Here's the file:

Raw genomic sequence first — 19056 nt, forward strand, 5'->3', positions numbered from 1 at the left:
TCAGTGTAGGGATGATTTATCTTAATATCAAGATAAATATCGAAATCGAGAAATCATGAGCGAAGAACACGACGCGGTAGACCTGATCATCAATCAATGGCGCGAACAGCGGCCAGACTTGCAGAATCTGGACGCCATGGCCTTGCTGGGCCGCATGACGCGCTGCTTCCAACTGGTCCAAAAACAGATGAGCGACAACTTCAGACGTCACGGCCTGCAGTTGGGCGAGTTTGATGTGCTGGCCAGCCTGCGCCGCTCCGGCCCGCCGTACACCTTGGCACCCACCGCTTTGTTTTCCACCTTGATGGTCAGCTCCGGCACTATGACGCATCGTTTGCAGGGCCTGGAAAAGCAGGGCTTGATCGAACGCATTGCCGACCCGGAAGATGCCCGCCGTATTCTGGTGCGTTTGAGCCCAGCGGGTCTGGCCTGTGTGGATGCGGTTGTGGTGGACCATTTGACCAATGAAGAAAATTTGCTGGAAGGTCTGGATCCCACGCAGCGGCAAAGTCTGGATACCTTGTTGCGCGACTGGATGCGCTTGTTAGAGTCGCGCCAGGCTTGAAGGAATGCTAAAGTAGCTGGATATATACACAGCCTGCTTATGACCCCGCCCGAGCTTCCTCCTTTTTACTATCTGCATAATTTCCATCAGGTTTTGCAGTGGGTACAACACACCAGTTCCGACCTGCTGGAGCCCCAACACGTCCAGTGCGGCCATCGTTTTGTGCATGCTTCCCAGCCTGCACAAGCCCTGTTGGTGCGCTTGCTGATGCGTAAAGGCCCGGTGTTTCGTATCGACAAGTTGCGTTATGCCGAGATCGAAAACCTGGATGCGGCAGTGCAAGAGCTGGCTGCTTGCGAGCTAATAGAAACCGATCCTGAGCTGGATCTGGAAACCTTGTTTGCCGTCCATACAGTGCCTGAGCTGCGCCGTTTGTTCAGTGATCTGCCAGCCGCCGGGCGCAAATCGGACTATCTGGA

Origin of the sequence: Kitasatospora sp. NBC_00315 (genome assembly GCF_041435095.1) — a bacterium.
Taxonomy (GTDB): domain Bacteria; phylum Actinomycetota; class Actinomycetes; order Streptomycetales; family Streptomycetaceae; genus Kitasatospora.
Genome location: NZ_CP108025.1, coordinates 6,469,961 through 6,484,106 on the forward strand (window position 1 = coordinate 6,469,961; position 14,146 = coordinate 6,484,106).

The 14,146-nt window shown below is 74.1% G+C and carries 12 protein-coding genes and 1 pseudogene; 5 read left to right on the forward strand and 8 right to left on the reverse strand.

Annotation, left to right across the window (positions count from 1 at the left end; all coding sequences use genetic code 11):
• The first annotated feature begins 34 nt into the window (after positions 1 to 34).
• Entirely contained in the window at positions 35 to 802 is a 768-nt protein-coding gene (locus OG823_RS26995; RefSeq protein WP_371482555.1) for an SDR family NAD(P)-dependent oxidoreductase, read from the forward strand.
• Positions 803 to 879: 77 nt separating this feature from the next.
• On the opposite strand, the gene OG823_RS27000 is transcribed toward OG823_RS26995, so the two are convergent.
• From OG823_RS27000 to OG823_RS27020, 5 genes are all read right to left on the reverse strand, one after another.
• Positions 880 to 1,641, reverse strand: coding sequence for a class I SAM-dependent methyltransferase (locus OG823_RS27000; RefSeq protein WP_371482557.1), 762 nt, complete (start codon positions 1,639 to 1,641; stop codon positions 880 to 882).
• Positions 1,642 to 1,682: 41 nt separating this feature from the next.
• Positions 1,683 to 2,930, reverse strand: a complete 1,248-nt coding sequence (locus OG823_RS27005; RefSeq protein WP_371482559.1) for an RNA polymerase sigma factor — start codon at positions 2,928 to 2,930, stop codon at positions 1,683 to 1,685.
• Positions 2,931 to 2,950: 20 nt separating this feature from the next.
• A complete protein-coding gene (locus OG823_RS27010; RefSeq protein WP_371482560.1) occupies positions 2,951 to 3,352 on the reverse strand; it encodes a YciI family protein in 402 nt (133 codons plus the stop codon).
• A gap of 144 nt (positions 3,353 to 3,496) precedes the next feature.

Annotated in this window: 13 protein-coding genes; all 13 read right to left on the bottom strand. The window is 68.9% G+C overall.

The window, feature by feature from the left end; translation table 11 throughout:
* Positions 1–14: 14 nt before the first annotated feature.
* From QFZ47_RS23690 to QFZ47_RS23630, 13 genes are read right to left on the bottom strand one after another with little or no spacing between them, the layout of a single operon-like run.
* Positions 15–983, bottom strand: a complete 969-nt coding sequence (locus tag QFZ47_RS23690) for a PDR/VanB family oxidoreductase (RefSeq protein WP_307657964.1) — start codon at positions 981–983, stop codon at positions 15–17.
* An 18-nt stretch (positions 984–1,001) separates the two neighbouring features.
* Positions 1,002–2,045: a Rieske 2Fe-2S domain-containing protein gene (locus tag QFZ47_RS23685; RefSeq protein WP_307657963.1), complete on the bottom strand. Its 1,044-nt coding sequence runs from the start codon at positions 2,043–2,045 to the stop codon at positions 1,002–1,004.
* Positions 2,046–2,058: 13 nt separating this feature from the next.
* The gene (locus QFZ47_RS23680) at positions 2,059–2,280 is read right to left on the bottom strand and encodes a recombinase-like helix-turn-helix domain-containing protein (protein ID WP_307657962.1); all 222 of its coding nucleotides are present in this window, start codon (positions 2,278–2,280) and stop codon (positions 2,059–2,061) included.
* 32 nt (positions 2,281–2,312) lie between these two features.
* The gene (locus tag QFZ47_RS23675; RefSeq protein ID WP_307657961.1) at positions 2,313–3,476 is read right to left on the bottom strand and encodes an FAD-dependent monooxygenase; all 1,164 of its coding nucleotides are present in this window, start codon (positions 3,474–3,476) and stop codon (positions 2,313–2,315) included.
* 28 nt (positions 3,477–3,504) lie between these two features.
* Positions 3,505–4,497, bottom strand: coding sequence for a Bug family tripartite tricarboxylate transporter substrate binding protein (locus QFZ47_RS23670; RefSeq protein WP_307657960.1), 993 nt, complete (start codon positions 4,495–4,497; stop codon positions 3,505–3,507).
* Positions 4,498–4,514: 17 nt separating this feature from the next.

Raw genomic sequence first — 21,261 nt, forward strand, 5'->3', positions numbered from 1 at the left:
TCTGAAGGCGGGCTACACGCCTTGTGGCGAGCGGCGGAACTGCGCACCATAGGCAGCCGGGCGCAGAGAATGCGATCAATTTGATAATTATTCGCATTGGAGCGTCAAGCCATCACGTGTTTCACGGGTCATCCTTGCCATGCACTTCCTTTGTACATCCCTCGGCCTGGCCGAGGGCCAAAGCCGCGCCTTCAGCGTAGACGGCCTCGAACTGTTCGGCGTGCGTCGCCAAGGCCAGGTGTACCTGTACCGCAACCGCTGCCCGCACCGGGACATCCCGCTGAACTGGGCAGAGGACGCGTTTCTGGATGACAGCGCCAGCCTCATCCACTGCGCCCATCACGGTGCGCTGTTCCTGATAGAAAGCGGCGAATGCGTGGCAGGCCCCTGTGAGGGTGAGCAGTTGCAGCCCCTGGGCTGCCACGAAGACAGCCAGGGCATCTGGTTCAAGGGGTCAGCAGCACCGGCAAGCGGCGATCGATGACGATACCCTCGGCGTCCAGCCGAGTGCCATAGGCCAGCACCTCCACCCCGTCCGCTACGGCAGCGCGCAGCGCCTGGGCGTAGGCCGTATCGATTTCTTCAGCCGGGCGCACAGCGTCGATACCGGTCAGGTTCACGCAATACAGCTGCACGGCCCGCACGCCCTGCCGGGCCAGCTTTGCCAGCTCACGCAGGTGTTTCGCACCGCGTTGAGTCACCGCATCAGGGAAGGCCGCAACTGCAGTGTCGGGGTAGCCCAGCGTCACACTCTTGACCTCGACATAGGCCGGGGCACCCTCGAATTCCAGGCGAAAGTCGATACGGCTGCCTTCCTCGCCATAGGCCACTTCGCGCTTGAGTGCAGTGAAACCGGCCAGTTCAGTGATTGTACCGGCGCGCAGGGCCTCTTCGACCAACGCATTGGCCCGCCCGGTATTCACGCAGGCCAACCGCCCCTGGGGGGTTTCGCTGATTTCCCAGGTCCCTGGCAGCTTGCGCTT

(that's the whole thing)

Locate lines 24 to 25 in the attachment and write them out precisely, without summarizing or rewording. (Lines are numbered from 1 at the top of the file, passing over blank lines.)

* An 18-nt stretch (positions 984–1,001) separates the two neighbouring features.
* Positions 1,002–2,045: a Rieske 2Fe-2S domain-containing protein gene (locus tag QFZ47_RS23685; RefSeq protein WP_307657963.1), complete on the bottom strand. Its 1,044-nt coding sequence runs from the start codon at positions 2,043–2,045 to the stop codon at positions 1,002–1,004.